Joyce Jacobson Kaufman’s groundbreaking work in chemistry and physics led to major advancements for the designs of compounds ranging from pharmacological drugs to rocket fuel. Inspired by her childhood hero, Marie Curie, Kaufman earned a BS from Johns Hopkins as a special student (due to the university’s policy of not admitting women) in 1949. She worked as a librarian and a research chemist at the Army Chemical Center before earning her PhD from Johns Hopkins in 1960. Two years later she moved to Paris with her mother and her daughter, Jan, to serve as visiting scientist at the Sorbonne. In 1969 she returned to Johns Hopkins as principal research scientist and as a professor of anesthesiology, becoming professor of plastic surgery in 1976. She edited several journals in her field, from Molecular Pharmacology and the Journal of Computational Chemistry to the Journal of Explosives. Over the course of her career, she created vital predictive computer models for toxicology, drug reactions, and carcinogens. France named her a dame chevalier in 1969 and the American Chemical Society honored her with the Garvan Medical Award in 1973, among her many honors.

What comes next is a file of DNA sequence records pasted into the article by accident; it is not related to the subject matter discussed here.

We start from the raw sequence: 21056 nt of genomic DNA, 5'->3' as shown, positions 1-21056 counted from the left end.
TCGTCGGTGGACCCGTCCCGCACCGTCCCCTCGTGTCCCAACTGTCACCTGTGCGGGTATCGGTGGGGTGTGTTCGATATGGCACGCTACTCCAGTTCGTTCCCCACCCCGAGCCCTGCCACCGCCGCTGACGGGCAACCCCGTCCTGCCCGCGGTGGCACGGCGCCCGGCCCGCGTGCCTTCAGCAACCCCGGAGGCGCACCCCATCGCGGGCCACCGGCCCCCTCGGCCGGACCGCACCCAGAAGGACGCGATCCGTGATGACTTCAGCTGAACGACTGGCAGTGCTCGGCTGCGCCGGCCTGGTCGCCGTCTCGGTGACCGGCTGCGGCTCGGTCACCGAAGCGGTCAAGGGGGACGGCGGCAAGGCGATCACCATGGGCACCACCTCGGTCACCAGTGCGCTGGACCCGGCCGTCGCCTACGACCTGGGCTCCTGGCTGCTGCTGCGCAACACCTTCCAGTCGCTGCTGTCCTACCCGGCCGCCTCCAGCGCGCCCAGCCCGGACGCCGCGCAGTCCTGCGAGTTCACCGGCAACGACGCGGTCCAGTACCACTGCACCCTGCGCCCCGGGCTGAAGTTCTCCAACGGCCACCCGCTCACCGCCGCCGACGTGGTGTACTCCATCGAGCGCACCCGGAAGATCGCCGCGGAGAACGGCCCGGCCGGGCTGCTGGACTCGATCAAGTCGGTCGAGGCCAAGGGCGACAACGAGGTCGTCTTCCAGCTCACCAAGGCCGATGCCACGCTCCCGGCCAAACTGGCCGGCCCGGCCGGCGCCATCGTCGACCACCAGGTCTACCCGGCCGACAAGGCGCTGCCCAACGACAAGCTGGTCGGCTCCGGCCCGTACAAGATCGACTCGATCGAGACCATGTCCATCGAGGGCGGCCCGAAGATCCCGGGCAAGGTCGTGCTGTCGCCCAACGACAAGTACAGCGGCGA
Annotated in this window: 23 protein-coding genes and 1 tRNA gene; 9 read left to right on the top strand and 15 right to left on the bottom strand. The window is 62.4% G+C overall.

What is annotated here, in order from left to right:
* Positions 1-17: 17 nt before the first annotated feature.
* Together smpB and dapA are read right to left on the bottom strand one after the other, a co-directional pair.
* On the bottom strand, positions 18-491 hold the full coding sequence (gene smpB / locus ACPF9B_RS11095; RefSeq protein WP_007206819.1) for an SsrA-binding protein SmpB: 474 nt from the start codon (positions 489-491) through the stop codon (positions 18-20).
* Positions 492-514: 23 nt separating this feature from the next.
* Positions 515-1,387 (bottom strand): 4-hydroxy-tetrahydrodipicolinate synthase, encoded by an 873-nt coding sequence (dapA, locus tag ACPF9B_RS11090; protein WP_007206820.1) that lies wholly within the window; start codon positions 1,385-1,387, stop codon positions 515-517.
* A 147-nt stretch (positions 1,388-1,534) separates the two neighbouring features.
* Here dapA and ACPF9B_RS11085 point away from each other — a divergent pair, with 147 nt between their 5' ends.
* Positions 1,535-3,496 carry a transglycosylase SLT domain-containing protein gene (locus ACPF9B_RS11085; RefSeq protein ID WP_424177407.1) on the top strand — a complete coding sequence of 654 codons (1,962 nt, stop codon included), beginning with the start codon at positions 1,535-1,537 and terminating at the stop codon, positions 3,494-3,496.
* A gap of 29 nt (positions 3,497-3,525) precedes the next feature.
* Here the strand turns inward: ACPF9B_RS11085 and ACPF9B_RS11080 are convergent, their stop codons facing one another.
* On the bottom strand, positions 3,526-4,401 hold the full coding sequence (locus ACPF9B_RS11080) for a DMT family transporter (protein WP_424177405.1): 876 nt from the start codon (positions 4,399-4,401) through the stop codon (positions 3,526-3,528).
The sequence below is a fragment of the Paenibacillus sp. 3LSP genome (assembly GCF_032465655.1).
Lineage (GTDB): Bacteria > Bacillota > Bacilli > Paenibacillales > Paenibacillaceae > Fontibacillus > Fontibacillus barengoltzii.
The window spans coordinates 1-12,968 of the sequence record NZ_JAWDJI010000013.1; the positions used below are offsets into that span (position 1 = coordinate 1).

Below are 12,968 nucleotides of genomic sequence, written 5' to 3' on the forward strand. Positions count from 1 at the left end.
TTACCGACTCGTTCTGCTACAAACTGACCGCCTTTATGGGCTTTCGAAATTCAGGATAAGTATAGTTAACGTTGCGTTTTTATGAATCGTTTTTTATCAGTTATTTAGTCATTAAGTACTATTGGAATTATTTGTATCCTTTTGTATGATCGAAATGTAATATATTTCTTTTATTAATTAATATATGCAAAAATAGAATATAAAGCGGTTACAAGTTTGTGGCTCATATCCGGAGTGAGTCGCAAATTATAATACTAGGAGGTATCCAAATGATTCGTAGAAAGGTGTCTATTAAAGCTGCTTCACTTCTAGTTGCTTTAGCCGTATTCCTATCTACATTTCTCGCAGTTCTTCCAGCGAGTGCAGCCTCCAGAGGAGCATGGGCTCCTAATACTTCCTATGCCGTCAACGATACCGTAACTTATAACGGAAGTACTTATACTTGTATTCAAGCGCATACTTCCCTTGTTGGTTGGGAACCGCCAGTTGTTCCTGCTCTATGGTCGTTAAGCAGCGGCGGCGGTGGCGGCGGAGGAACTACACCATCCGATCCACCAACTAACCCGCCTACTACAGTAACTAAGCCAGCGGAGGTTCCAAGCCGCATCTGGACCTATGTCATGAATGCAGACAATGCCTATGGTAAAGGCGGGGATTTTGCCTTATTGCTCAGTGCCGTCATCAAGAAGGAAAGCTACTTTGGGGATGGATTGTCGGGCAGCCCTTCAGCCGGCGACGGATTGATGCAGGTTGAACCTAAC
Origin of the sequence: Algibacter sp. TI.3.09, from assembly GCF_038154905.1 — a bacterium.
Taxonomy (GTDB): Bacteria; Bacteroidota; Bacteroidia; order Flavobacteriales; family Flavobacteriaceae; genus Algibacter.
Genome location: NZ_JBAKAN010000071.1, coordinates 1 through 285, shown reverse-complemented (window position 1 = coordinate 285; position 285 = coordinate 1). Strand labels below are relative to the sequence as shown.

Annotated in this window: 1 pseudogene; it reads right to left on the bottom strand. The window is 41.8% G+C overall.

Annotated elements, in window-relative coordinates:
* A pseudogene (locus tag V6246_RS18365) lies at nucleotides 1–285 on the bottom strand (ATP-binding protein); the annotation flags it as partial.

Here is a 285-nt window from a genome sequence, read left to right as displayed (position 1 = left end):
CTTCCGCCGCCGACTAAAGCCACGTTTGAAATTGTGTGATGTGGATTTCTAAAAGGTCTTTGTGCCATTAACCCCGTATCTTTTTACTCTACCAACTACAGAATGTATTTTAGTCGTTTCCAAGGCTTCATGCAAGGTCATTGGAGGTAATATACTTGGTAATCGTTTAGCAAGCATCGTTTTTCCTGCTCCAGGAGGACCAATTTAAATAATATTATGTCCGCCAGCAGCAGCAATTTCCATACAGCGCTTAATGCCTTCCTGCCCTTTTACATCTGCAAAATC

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Jewish Women's Archive. "Joyce Jacobson Kaufman." (Viewed on April 10, 2021) <https://jwa.org/people/kaufman-joyce>.